Prosecution falters during Cardinal Pell appeal hearing

Cardinal George Pell was brought to the hearing from prison in a police van
(Getty Images)

The lead prosecutor arguing to sustain the conviction of Cardinal George Pell struggled Thursday in presenting the Crown’s case. Christopher Boyce struggled to answer questions from the three-judge appeal court, accidentally naming the alleged victim on a live stream of proceedings.

Following the conviction of Pell on five counts of sexual abuse of minors last December, judges at the Supreme Court of Victoria have been hearing an appeal against the jury’s unanimous decision. After extensive arguments from the defense on June 5, the prosecution put its case in favor of the decision Thursday.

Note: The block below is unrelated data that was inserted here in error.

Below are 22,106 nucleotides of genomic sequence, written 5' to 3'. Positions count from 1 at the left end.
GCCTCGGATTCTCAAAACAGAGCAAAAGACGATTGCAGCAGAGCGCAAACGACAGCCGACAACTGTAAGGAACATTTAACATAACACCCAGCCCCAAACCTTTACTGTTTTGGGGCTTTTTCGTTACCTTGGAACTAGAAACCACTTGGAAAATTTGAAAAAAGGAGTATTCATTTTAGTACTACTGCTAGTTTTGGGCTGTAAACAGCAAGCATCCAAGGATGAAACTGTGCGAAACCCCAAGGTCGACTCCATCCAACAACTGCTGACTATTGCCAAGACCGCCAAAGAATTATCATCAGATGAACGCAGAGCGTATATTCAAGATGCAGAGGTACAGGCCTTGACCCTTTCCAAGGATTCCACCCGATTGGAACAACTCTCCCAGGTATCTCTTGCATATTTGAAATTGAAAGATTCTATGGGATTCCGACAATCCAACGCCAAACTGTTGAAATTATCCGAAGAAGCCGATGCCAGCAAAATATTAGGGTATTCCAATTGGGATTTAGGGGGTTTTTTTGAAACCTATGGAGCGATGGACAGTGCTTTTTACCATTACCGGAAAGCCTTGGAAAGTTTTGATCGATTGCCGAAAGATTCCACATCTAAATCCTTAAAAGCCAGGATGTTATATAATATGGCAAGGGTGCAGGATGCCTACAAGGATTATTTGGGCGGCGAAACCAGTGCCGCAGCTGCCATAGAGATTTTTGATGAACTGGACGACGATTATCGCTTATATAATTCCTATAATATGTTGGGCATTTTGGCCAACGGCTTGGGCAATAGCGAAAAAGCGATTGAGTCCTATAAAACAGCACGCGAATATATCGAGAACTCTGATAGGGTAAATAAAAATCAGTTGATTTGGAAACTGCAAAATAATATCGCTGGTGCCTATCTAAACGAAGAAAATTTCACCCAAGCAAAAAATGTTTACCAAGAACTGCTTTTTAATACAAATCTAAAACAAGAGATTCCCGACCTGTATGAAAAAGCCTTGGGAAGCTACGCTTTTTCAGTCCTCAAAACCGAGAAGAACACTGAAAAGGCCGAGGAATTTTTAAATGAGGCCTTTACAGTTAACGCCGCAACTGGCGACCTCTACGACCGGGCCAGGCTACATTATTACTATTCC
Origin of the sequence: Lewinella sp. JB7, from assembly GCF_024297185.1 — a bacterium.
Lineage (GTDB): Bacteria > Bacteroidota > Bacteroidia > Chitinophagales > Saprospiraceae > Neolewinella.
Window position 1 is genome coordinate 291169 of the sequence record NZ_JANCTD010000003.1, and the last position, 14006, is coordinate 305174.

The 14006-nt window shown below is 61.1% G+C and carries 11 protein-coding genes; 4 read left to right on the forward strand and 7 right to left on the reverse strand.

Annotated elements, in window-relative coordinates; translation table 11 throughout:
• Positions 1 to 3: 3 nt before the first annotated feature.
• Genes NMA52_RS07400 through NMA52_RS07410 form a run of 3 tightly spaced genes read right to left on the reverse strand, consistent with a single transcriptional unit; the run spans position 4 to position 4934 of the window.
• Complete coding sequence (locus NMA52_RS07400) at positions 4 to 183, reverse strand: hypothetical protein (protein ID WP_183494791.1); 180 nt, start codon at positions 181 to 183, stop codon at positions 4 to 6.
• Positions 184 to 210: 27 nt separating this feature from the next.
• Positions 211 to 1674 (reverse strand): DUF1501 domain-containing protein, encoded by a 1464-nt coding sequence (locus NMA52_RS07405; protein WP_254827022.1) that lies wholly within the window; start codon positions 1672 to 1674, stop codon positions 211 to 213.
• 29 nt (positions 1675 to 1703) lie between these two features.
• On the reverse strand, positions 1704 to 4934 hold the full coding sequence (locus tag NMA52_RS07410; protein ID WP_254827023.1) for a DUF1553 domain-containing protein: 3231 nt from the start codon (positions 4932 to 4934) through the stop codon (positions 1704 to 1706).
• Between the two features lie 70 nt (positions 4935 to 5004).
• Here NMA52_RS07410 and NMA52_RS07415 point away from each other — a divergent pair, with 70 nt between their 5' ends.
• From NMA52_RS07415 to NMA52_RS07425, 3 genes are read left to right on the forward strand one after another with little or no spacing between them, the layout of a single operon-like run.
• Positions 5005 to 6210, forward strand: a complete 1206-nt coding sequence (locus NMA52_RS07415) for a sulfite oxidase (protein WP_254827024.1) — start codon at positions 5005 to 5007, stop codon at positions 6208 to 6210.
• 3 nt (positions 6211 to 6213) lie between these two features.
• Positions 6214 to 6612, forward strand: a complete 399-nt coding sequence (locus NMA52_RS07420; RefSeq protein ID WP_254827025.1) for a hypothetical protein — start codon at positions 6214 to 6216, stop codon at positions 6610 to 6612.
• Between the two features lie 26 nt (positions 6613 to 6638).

The prosecution’s case against the appeal centers on upholding the sole witness and alleged victim in the case whom, Boyce insisted, was not a “liar” or a “fantasist,” while conceding that the witness had changed the dates and years of the alleged attacks over the course of the case and no longer agreed with the prosecution’s own assertions.

Boyce repeatedly found himself either struggling to articulate his own argument, or lost for words under judicial questioning, at one point conceding that “It’s not good enough for me to say what I said before,” and that “rehearsing the platitudes may not be all that helpful.”

Read on at The Catholic Herald

 An account of the two-day hearing from the Catholic Register

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